In the last post we looked at why surgery ends up often being a good option for malignant dog tumors.
Of course, this is a simple answer, but it may not be all that simple in reality. Why? Well, aside from the cost-benefit considerations, surgery itself varies from vet to vet.
I have worked with a number of colleagues, and have seen quite a spectrum of different skill sets in different people.
One of the challenging thing about being a vet, especially those of us living outside metropolitan locales, is one has to be competent in many different facets of medicine and surgery.
In urban areas, one can refer to a specialist. Otherwise, it is sink or swim. This leaves the veterinarian with quite a bit of data to keep abreast of.
And it may produce gaps in the fabric of this knowledge that, truth be told, may have impact on the well being of your dog. The outcome of this is different veterinarians having different levels of ability, or knowledge, in dealing with anesthesia.
This brings us to a fact that not all dog lovers know: most veterinarians, at least in private practice, also are their own anesthetists.
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This is a departure from surgery done on human patients, where there is an anesthetist as well as the surgeon. What are some things to consider? Anesthetic safety, for one. It can help if the veterinarian uses different ways of maintaining anesthesia (such as a quick-clearing gas like isoflurane or sevoflurane, along with an epidural or local nerve blocks).
This way they all act together, with less side effects to worry about, because you can use less of a given anesthetic. Another is pain control during and following anesthesia, which is the topic of another post. Monitoring is so important.
When your veterinary surgeon is operating, blood pressure, heart rate, oxygen saturation, respiratory rate, and ECG trace should all be monitored, at a minimum. An IV catheter should be placed for rapid emergency drug delivery, IV fluids to help maintain blood pressure, and to deliver high blood concentrations of drugs.
Just to name a few. I like a circulating hot water pad to maintain body temperature during surgery. Finally, the avoidance of certain anesthetics should be considered. There was an illuminating article published in the journal Anesthesia and Analgesia in 2003 which showed that Ketamine, a common anesthetic and pain control drug, may be a bad choice for tumor surgery.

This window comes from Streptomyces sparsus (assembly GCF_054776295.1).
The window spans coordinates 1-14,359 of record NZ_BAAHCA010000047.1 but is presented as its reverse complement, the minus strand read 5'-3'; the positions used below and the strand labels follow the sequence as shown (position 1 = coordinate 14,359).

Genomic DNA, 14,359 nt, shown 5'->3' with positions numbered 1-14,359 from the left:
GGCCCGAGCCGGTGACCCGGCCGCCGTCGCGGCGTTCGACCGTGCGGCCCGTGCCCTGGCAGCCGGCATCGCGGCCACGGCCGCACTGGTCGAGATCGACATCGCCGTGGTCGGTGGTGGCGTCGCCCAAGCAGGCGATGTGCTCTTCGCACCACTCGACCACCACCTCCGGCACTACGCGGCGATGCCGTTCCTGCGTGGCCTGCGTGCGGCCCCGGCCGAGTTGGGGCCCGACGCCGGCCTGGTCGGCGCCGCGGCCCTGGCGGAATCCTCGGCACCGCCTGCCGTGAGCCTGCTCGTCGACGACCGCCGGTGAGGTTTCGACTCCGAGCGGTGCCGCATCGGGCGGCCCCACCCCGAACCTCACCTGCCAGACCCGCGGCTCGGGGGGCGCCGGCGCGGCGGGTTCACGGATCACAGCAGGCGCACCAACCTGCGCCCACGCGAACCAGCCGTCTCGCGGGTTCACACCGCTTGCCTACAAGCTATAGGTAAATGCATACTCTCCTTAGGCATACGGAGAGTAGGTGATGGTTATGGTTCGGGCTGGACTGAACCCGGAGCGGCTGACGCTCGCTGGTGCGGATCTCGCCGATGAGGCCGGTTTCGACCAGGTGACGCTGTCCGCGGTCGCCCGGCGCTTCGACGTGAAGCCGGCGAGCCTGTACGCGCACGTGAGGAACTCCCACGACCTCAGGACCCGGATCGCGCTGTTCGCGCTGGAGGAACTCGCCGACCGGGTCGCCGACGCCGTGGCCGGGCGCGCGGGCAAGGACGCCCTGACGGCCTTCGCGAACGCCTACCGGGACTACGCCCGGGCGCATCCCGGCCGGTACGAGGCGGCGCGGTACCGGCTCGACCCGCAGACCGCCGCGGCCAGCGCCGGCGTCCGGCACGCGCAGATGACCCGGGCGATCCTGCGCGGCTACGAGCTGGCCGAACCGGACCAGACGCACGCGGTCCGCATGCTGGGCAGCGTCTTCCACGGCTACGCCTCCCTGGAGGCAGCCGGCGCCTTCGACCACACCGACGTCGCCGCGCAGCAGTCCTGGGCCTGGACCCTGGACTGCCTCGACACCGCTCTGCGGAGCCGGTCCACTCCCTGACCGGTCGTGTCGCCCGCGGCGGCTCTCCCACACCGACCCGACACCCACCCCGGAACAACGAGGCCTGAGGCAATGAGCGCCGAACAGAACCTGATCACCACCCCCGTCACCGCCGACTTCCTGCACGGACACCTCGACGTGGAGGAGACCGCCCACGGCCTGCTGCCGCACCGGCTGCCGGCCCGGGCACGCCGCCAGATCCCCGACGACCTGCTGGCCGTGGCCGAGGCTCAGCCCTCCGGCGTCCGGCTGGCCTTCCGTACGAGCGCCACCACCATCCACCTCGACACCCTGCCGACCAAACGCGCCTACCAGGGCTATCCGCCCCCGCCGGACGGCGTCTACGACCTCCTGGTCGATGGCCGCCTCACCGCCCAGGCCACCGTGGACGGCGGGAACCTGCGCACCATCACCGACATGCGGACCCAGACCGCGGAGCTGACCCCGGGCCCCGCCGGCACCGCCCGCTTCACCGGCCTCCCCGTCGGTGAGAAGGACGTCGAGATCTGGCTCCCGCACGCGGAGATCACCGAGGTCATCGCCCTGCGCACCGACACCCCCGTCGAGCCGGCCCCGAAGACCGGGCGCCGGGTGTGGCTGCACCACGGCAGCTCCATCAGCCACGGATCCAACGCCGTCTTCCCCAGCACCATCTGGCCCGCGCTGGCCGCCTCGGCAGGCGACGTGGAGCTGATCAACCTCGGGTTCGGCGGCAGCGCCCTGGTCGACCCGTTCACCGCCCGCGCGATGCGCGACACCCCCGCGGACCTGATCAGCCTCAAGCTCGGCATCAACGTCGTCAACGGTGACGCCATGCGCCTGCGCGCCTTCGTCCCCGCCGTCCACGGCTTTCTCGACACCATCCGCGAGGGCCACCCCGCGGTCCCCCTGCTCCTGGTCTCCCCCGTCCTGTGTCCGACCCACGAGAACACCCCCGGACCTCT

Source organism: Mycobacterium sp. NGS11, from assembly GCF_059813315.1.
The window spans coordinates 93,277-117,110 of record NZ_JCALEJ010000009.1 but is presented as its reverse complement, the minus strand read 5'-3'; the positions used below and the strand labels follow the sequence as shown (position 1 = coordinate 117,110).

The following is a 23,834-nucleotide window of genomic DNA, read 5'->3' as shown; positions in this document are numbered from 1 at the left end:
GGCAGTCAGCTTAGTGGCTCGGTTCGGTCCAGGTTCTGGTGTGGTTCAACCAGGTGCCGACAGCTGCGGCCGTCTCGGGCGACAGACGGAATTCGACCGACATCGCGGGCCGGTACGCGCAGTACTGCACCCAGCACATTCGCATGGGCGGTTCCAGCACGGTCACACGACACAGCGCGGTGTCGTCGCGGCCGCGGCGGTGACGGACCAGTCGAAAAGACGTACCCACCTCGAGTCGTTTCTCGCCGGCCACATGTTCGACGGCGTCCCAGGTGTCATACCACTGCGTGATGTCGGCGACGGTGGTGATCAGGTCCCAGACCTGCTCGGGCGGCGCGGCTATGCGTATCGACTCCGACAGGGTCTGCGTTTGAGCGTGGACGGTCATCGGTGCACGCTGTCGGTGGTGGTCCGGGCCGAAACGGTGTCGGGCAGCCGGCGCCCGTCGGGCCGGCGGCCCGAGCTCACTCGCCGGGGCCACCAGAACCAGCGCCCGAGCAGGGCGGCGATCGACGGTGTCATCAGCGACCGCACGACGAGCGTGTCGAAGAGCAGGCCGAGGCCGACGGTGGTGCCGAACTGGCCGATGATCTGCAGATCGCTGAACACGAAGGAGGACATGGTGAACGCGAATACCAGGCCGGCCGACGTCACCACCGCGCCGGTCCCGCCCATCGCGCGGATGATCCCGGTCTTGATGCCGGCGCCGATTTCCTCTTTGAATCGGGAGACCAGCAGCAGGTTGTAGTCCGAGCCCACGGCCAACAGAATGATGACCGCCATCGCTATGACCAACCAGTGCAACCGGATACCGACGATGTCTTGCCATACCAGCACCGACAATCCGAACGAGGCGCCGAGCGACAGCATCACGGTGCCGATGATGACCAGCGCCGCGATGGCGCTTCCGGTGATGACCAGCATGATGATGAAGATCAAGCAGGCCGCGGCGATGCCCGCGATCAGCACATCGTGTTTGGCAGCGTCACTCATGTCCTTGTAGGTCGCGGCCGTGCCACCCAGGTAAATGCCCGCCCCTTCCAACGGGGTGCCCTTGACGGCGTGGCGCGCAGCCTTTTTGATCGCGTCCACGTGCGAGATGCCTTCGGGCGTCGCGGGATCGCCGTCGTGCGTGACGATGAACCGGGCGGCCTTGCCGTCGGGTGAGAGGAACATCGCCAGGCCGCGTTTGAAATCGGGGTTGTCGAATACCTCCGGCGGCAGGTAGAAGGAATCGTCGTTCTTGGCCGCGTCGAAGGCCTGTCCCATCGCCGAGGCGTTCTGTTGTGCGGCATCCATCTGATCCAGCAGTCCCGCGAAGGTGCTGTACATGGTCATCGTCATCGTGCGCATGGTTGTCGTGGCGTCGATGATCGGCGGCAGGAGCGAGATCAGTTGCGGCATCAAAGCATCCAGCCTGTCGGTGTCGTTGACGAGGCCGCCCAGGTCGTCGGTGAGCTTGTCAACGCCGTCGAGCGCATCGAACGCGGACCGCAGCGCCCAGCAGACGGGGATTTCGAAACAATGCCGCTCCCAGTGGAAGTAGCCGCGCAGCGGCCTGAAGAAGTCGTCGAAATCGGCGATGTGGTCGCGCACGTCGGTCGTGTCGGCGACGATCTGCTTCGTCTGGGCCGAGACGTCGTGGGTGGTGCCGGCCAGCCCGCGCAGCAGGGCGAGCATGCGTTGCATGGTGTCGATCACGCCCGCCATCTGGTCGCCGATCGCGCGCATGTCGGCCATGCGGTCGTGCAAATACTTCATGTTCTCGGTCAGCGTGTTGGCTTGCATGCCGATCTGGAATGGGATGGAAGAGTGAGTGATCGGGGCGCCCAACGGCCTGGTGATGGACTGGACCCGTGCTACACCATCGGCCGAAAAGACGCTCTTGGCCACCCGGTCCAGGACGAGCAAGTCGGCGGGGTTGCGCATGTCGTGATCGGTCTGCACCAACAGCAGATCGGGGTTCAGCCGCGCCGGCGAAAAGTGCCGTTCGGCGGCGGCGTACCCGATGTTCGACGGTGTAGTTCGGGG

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Why? Well, rats were injected with tumor cells and then given different anesthetic drugs. When ketamine was used, the rates of metastsis (cancer spread) were much higher than the others. Thiopental and halothane had the same effect but less so.
These two drugs are rarely used anymore. Propofol was the best of these 4 that were tested in rats. Don’t be afraid to talk to your veterinary surgeon, before the procedure. Be your dog’s primary health advocate!
Dr. Demian Dressler is internationally recognized as “the dog cancer vet” because of his innovations in the field of dog cancer management, and the popularity of his blog here at Dog Cancer Blog. The owner of South Shore Veterinary Care, a full-service veterinary hospital in Maui, Hawaii, Dr. Dressler studied Animal Physiology and received a Bachelor of Science degree from the University of California at Davis before earning his Doctorate in Veterinary Medicine from Cornell University. After practicing at Killewald Animal Hospital in Amherst, New York, he returned to his home state, Hawaii, to practice at the East Honolulu Pet Hospital before heading home to Maui to open his own hospital. Dr. Dressler consults both dog lovers and veterinary professionals, and is sought after as a speaker on topics ranging from the links between lifestyle choices and disease, nutrition and cancer, and animal ethics. His television appearances include “Ask the Vet” segments on local news programs. He is the author of The Dog Cancer Survival Guide: Full Spectrum Treatments to Optimize Your Dog’s Life Quality and Longevity. He is a member of the American Veterinary Medical Association, the Hawaii Veterinary Medical Association, the American Association of Avian Veterinarians, the National Animal Supplement Council and CORE (Comparative Orthopedic Research Evaluation). He is also an advisory board member for Pacific Primate Sanctuary.